Helen Burns Sharp Questions Tax Breaks For 2 Businesses

Friday, November 22, 2013 - by Hollie Webb

As the Industrial Development Board of Chattanooga passed resolutions that offered tax incentives to several incoming companies in its Friday meeting, Helen Burns Sharp questioned how aware the public is of these practices.

Opening her presentation, she said that former President John F. Kennedy had spoken in Chattanooga about this very subject. Years before he was a presidential candidate, he had addressed the Chattanooga Rotary Club. There he called for an end to the state of Tennessee's practice of issuing revenue bonds to new industries. Revenue bonds are tax exempt and may be issued to finance public works. 

In the meeting, the board voted to give these property tax breaks to Woodbridge Chattanooga Formed Plastics and WNA American Plastics. However, Ms. Sharp questioned if giving these tax breaks was not "more like a reward than an inducement." She pointed out that the problem was not "Woodbridge-specific."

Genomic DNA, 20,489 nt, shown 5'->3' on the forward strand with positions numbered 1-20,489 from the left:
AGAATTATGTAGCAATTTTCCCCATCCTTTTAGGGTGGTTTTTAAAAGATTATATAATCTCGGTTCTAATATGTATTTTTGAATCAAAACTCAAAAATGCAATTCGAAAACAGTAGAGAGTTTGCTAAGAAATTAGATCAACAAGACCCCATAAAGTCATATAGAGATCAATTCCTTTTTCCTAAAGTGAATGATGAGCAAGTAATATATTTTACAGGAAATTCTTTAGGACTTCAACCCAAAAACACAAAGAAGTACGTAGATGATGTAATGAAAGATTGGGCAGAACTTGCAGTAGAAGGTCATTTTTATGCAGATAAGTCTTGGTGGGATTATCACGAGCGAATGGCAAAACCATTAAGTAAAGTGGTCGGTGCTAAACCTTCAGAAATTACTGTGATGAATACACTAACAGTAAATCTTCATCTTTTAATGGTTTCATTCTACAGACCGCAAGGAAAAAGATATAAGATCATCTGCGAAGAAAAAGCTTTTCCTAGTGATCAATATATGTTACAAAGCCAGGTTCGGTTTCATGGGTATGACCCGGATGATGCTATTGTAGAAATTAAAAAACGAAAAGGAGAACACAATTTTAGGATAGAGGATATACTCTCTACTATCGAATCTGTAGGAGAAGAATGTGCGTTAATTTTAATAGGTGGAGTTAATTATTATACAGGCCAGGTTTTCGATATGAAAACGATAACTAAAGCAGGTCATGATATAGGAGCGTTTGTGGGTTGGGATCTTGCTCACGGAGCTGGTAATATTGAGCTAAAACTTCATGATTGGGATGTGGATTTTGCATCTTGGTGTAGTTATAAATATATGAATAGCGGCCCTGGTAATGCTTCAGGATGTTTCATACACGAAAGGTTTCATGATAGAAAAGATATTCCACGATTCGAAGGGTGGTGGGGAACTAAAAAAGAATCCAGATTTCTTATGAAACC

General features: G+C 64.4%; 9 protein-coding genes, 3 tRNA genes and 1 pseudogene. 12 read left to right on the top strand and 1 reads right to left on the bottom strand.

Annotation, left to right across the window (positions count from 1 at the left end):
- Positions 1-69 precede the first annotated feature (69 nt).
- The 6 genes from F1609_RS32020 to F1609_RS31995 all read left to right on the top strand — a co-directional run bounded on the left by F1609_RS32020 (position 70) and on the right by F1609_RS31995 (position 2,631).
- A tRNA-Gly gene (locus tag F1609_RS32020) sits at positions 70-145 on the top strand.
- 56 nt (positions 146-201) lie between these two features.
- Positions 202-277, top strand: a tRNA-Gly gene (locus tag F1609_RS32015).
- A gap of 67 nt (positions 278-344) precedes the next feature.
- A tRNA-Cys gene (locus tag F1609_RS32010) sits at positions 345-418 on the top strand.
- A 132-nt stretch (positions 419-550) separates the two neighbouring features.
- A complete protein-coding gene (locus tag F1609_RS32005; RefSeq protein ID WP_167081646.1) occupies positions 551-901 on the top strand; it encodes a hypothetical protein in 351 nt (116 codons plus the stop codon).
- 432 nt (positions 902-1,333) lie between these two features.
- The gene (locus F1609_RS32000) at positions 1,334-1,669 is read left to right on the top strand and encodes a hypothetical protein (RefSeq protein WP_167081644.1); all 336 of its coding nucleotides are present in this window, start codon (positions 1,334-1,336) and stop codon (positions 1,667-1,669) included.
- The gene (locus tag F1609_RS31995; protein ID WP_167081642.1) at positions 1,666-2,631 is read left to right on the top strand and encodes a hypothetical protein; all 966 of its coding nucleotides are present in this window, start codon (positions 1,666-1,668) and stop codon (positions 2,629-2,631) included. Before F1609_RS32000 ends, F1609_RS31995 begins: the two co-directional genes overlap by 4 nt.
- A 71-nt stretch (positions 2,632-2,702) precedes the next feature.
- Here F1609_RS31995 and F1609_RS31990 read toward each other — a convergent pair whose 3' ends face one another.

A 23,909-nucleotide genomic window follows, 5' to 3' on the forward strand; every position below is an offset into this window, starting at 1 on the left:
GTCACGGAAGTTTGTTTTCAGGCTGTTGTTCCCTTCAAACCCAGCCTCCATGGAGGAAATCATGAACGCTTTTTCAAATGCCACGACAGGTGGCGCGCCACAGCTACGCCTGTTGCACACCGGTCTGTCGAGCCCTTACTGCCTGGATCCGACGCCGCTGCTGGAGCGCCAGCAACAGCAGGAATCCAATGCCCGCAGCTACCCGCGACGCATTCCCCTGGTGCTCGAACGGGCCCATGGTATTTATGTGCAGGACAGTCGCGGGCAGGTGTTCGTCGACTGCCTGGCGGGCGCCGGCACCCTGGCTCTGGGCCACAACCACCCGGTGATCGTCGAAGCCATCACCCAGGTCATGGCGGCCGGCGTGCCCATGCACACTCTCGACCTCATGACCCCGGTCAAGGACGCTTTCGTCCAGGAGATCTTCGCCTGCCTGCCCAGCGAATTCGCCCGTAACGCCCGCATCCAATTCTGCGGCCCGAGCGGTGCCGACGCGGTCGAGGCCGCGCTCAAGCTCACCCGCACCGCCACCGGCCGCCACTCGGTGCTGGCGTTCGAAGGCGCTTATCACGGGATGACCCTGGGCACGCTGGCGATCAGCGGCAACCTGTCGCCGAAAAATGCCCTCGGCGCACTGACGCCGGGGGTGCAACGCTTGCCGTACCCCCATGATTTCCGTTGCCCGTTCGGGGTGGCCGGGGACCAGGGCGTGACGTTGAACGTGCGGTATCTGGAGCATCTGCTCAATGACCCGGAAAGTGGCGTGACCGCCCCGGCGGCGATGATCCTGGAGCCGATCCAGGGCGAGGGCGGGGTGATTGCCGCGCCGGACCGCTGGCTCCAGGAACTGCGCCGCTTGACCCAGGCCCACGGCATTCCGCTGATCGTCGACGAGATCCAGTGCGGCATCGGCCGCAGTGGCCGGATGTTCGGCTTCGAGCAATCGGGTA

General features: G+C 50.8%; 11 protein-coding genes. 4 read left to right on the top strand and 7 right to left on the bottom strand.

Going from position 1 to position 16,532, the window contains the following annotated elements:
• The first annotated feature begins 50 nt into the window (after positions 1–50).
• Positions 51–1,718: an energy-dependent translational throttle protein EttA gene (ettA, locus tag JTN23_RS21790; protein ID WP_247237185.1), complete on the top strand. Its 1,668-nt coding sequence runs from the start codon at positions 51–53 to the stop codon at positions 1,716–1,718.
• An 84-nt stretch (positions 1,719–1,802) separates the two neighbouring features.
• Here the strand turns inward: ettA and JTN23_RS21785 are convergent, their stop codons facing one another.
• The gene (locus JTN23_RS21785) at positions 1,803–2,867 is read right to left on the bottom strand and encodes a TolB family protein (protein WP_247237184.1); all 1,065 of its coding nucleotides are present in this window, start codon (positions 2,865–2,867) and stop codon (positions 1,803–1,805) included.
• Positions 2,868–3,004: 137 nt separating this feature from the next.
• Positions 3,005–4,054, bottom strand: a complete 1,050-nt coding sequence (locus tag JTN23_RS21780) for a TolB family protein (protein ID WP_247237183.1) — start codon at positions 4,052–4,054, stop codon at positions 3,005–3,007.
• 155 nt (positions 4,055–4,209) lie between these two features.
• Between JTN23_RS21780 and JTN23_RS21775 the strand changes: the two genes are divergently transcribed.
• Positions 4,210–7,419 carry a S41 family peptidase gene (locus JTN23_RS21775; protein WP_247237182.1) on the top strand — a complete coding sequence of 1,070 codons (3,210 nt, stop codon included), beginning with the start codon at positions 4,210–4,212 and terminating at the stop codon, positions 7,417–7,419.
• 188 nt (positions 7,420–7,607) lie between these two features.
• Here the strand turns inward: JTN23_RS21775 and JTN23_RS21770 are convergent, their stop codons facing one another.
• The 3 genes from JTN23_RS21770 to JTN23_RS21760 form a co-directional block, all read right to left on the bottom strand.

First, she asked the board members if this was really necessary to bring in new companies. It had previously been said that the process of selecting a site for development was competitive; Chattanooga was one of several options for each company. However, it was not stated if the other potential locations had offered similar tax incentives.

She next asked the board, "Are these the kind of jobs Chattanooga wants to incentivise?" Each company will bring over 50 new full-time jobs to the area, with average wages around $16 per hour. Ms. Sharp pointed out that a non-industrial company like Costco would also create jobs and offer average wages closer to $22 per hour. 

She said, "I think we have some fundamental transparency issues." She told the board it was difficult to find information about their meetings and that other agencies like the Chamber of Commerce did not even open their meetings to the public. She said, "The public needs someone who's going to discuss in a public forum why (the resolutions) are a good idea, and why they are good for the city."

Several board members told Ms. Sharp they were sympathetic to her concerns and would try to give the public more information about the dates and times of future meetings. 



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